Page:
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Front. Psychol., 24 November 2022
Sec. Developmental Psychology

“Autism research is in crisis”: A mixed method study of researcher’s constructions of autistic people and autism research

  • Division of Psychology, Faculty of Natural Sciences, University of Stirling, Stirling, United Kingdom

Introduction: While not all autism research is ableism, autism researchers can be ableist, including by talking about autistic people in sub-human terms (dehumanization), treating autistic people like objects (objectification), and making othering statements which set autistic people apart from non-autistic people, and below in status (stigmatization).

Method: This mixed-method study aimed to investigate how autism researchers construct autistic people and autism research, and to investigate whether including autistic people more in research relates to lower ableism in narratives about autistic people. We used a survey with autism researchers (N = 195) asking five open-ended questions about autism and autism research, as well as demographics, career length, contact with autistic people (familial and non-familial) and degree to which researchers involve autistic people in their research. We used content analysis to categorize narratives used by autism researchers and cues for ableism (dehumanization, objectification, and stigmatization). We then used binary-logistic regression to identify whether narrative or higher inclusion of autistic people predicted fewer ableist cues, controlling for career length and connections to autistic people.

Results and discussion: Using medicalized narratives of autism predicted higher odds of ableist cues compared to employing social model or neutral embodiment narratives. Greater inclusion of autistic people in research predicted significantly lower odds of ableist cues, while controlling for other contact with autistic people and career length. Next, we used reflexive thematic analysis to analyze researcher’s perceptions of autistic people and autism research. Narratives reflected core ideological disagreements of the field, such as whether researchers consider autism to be an intrinsic barrier to a good life, and whether researchers prioritize research which tackles “autism” versus barriers to societal inclusion for autistic people. Instrumentality (a form of objectification) was key to whether researchers considered a person to have social value with emphasis revolving around intellectual ability and independence. Lastly, language seemed to act as a tool of normalization of violence. Researchers relied on an amorphous idea of “autism” when talking about prevention or eradication, potentially because it sounds more palatable than talking about preventing “autistic people,” despite autism only existing within the context of autistic people.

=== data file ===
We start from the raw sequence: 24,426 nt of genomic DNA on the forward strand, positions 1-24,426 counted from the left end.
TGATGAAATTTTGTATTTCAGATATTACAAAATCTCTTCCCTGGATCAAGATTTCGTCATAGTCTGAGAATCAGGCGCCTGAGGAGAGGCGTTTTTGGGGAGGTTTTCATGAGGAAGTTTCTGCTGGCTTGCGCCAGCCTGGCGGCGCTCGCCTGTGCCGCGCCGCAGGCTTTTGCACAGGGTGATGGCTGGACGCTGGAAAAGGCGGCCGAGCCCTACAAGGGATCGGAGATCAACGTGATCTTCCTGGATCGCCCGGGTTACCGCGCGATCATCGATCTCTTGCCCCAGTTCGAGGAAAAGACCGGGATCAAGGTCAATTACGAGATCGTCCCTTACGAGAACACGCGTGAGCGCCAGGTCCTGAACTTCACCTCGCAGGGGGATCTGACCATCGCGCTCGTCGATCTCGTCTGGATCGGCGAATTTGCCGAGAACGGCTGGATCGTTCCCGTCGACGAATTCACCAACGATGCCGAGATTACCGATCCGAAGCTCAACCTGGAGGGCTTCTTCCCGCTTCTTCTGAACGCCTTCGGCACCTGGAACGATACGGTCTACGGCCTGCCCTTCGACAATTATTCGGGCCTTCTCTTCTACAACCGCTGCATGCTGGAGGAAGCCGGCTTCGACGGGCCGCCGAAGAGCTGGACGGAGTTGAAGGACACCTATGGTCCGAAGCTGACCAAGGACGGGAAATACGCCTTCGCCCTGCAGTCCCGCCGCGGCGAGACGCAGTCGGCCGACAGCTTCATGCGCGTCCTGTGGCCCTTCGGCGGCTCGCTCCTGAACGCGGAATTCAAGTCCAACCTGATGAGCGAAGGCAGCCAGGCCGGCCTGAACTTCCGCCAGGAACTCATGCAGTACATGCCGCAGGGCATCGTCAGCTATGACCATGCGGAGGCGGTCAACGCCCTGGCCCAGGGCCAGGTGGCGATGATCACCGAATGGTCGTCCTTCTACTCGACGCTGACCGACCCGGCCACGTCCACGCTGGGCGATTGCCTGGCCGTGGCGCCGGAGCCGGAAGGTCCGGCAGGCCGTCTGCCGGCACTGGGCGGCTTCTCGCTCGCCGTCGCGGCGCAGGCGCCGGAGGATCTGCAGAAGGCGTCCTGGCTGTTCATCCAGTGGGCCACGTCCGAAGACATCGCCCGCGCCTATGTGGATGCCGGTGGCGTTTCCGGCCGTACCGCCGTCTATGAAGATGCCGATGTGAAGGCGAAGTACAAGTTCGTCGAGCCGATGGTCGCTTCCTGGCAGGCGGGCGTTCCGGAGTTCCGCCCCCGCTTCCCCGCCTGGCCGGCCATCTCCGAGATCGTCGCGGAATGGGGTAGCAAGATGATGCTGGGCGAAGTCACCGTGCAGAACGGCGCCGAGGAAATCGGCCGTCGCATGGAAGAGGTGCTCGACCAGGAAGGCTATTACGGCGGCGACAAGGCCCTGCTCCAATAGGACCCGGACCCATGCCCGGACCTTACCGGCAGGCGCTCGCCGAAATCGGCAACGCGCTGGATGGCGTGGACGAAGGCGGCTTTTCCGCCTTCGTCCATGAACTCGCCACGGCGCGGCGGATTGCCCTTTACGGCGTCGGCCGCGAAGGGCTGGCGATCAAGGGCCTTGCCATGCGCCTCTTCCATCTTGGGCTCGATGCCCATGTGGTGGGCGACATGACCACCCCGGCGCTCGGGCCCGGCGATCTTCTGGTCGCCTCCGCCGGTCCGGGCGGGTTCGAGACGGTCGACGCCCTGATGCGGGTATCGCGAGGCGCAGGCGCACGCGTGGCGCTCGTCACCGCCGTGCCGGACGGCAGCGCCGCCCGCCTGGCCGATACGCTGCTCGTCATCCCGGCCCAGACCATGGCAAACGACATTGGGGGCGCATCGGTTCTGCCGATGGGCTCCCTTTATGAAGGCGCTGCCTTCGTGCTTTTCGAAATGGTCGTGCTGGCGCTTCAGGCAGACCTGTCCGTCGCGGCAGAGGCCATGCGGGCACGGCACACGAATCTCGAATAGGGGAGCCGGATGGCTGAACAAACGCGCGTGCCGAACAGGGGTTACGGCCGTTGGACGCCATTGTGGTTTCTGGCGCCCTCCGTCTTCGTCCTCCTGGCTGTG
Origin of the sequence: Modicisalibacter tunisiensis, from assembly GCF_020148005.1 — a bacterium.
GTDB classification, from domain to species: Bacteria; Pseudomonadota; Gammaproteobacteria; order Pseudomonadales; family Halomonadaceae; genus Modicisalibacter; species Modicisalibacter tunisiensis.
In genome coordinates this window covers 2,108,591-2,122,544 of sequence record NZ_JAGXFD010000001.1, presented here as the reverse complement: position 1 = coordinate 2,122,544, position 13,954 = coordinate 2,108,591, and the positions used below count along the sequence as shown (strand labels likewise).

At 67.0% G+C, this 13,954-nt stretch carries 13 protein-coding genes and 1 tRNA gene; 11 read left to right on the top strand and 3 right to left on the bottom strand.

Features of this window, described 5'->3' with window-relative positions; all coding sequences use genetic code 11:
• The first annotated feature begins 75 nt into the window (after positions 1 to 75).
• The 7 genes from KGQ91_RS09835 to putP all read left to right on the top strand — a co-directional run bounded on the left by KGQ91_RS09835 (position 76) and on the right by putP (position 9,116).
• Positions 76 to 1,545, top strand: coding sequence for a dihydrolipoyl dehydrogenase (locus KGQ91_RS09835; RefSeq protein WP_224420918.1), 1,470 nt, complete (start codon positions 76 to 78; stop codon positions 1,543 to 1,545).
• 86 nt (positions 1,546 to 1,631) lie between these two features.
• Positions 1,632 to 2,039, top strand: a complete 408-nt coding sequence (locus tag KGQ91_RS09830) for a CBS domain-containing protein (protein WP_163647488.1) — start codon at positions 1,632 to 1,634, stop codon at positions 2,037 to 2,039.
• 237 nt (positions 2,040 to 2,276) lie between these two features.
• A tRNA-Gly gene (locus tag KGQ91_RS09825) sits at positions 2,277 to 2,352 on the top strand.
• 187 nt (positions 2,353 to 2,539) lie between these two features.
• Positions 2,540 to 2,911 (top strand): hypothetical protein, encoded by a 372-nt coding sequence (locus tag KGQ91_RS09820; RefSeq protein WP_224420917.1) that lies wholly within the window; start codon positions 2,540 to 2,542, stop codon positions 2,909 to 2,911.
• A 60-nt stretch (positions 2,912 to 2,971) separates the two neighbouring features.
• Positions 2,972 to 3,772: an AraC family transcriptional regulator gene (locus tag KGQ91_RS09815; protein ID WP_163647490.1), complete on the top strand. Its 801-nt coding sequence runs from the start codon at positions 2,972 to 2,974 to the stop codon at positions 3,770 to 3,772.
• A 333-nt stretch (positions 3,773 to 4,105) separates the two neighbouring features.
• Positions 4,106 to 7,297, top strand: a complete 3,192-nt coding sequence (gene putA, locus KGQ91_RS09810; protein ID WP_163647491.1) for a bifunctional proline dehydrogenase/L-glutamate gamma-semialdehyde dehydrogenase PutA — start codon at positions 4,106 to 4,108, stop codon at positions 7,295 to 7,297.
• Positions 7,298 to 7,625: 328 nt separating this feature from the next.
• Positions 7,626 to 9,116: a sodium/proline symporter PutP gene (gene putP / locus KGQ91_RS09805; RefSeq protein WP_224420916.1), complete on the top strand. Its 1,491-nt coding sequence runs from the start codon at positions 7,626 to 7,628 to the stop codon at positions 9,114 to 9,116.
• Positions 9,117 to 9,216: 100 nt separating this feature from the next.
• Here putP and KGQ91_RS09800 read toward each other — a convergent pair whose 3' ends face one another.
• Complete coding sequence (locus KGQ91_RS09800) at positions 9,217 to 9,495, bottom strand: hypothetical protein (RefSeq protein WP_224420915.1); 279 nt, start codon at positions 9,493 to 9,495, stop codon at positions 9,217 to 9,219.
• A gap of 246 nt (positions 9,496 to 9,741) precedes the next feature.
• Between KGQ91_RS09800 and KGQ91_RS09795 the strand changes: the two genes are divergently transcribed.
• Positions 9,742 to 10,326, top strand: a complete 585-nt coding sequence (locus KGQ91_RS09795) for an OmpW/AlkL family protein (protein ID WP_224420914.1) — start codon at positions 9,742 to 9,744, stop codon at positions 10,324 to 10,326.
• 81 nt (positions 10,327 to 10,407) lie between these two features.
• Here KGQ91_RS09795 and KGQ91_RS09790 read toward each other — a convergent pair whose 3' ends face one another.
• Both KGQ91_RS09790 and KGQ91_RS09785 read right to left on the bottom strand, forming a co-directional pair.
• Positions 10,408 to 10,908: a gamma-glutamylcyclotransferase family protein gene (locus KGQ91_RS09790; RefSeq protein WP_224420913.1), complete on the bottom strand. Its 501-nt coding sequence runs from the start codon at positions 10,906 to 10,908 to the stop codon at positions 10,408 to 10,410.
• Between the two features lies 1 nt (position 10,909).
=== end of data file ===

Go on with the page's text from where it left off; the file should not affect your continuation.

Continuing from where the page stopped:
A progressive year-on-year growth has occurred in the amount of literature published about autism, with a minimum of 18,490 autism research papers published over a ten-year period (2005–2014; Sweileh et al., 2016). In 2019 and 2020 alone, over 7,000 autism research papers were published each year Kirby and McDonald, 2021. Most literature has focused on molecular genetics which seeks to “explain” autism (Sweileh et al., 2016). However, there are core disagreements at the heart of autism research which present considerable challenges, including, but not limited to: the ontology of autism (what the nature of “autism” is; e.g., Feinstein, 2011; Nadesan, 2013; Milton and Timimi, 2016; Hollin, 2017; Chapman, 2020); whether autism is a unitary construct (e.g., Happé et al., 2006; Hollin, 2017); the epistemology of autism research (who creates and what constitutes reliable knowledge about autism or autistic people; e.g., Frith and Happe, 1999; Milton, 2014; Gillespie-Lynch et al., 2017; Hens et al., 2019); what language is most appropriate and most closely reflects the “reality” of autism (e.g., Kapp et al., 2013; Kenny et al., 2016; Bury et al., 2020; Botha et al., 2021); and research funding priorities (e.g., Pellicano et al., 2014; Roche et al., 2020). It has been argued that one reason autism research holds such a particular interest is that, despite significant financial investment, it is a deeply uncertain and contested field (Hollin, 2017).

The ontology of autism—disease, disorder, disability, difference?

There are disagreements about whether autism should be classified as a disease, disorder, disability, identity, or difference (or a combination of these, e.g., such as differences which amount to disability) (Kapp et al., 2013). The history of the diagnostic category of “autism” is a complicated one. “Autism” was first clinically described as a discrete medical diagnosis in the 1940s by both Leo Kanner (in English) and Hans Aspergers (in German (translated into English only in the 1980s) (Kanner, 1943; Asperger, 1944). Between the 1940s and 1960s descriptions in the literature characterized autistic people as “children, who from early life showed extreme withdrawal” or “profound aloneness,” as “[having] disability in forming “usual” relationships with people,” children who displayed an “insistence on sameness,” “stereotyped movement” and that the “disturbance results in severe characteristic difficulties of social integration” (Kanner, 1943). Later, it would be argued that Kanner plagiarized the work of Hans Asperger, and further, that Asperger himself is said to have plagiarized the work of Russian psychologist, Sukhareva, in 1925 (Silberman, 2015; New and Kyuchukov, 2022).